Where’s that great Pinoy Sports Documentary?


IT is hoped that what Drive to Survive did for Formula One, Full Swing will do for golf—bring in a lot of new fans to the game.

Some love the behind-the-scenes, fly-on-the-wall depiction of the athletes—others don’t.

Me? For someone who was weaned on Sports Illustrated where the writers provided tremendous in-depth writing, I love it. As an old-time Formula One fan, I love it. As a casual golf fan, it made me love the game more.

In the sports books and documentaries I have written and produced, I have adopted the approach that was first presented to me by author John Feinstein in his magnificent book, A Season on the Brink that was about the 1985-86 season of Bobby Knight’s Indiana Hoosiers.

Have I been successful in that approach?

To a large degree, yes.

Am I satisfied with the story I have told?

Yes, to a large extent.

However, it is difficult. There are outside forces that want to control the narrative. They wish to gloss over “issues” or rewrite certain parts.  And more often than not, ignore it. Pretend the ugly parts never happened or do not exist.

You can see that cowardly, back-handed approach in Philippine society. Pretending that Martial Law did not happen or wasn’t even bad. Deciding not to go after a corrupt official because “she is ill.”

You will probably find this in those romance or personal live dramatizations in soap operas, news exposes, or those talk shows, but that’s about it. And in what—in short segments.

That is not clemency but culpability. Stupidity even. And that is ingrained deep in the Filipino psyche and culture.

The Filipino is fond of exaggerating his role in the world or even co-opting things to make up for deficiencies. I’ll say this though—before this ridiculous “cancel culture” movement got going—it was existing in the country in a different form.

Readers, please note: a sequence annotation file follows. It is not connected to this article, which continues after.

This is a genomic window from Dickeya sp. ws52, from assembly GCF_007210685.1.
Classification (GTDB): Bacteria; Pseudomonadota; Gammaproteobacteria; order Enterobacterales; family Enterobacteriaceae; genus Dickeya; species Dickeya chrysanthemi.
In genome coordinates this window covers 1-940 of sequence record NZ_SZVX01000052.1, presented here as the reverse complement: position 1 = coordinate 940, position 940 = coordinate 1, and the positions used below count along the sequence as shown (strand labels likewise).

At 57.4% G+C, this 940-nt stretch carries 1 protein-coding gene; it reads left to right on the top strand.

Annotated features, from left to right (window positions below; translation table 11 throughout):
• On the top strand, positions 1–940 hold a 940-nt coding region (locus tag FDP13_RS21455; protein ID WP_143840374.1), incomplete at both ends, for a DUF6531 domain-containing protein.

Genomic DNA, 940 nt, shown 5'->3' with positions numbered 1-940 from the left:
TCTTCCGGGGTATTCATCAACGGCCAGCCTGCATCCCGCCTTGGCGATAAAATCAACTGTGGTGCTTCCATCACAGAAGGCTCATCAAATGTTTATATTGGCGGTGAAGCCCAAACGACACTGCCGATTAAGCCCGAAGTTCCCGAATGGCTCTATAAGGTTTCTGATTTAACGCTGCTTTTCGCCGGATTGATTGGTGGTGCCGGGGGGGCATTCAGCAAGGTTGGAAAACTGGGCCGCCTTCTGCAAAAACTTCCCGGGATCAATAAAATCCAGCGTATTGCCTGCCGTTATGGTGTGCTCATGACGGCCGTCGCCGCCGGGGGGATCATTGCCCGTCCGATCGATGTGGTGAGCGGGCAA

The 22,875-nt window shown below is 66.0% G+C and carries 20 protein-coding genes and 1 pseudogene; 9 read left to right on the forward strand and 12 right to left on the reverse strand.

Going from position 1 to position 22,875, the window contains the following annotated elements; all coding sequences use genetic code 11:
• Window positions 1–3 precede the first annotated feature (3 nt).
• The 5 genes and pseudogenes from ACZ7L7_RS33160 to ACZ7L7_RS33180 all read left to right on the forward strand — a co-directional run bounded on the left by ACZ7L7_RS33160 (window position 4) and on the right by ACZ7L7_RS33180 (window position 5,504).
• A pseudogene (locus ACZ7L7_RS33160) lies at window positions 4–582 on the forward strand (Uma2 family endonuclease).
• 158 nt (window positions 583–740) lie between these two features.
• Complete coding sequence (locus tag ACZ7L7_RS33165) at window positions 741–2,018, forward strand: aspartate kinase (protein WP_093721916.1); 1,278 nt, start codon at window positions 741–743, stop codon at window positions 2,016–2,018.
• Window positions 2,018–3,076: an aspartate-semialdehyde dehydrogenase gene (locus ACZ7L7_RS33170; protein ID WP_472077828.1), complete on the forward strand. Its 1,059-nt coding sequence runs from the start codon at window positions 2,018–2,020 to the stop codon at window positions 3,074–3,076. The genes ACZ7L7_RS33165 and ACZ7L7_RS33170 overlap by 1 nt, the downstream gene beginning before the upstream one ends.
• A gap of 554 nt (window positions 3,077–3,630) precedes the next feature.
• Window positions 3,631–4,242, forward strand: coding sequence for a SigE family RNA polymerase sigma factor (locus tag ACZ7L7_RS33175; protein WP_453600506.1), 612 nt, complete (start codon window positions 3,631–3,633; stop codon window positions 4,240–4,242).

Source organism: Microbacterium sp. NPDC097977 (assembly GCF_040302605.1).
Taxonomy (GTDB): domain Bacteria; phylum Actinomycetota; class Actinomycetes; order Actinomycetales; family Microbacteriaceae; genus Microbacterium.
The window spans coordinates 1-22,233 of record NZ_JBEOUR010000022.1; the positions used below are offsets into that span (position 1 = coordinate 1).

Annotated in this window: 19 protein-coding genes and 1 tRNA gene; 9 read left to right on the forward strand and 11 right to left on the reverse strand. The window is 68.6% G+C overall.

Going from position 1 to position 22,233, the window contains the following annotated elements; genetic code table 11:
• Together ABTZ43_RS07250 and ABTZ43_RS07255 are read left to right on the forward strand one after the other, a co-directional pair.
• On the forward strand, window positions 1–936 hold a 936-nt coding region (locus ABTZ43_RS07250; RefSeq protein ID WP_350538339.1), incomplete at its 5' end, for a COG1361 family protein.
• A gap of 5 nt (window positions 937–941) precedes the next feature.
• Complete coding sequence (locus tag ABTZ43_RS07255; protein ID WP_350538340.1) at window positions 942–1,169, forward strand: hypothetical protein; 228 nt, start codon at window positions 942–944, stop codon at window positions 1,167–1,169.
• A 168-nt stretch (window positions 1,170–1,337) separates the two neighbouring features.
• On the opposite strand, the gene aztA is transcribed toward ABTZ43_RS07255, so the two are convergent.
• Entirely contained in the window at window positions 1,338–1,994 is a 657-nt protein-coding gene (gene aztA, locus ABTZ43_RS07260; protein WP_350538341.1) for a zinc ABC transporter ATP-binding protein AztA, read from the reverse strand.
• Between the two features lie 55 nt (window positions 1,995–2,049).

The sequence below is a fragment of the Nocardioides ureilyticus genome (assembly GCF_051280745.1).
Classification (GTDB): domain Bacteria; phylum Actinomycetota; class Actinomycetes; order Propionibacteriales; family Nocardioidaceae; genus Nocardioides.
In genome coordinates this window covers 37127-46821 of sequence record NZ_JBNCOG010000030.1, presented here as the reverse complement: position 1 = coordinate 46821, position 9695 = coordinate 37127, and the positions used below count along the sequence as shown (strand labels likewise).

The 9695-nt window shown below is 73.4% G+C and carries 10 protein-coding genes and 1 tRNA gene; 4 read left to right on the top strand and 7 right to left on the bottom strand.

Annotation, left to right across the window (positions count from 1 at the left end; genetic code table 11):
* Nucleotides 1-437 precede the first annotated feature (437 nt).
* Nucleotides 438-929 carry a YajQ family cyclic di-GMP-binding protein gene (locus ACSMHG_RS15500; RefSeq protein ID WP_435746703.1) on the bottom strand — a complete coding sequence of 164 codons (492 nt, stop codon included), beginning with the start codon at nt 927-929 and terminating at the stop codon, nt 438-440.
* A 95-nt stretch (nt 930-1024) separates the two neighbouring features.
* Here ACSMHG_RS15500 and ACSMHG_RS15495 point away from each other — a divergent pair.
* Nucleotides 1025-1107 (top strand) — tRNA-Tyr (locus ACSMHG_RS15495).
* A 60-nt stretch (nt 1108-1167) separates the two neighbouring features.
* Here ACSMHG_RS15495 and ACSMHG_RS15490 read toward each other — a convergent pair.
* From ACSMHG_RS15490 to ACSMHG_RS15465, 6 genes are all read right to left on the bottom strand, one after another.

If you go to a local bookstore, good luck finding books about Philippine sports. So few and far in between. For a country rich in this respect, there is not much.

There are plenty of Filipino sports stories that need to be told in book or movie documentary form.

Let’s list some—the 1992 Little League World Series Scandal, Louie Espinosa’s story, the rise and fall of the Metropolitan Basketball Association, Thrilla in Manila, Toyota-Crispa Rivalry and the story of Team Lakay among others. You want something dramatic, juicy, or even controversial—what happened to Philippine basketball since its last Olympic stint.

Now that is a roller coaster of a story with highs and lows; great stories and ones that will leave you gnashing your teeth. Having said that, it will not be done because that will drag the monsters under the bed into the sunlight and many of them are still around.

So in the absence of these great stories, I’ll just enjoy Last Chance U, Drive to Survive, Full Swing, The Last Dance, Sunderland ‘Til I Die, and others.

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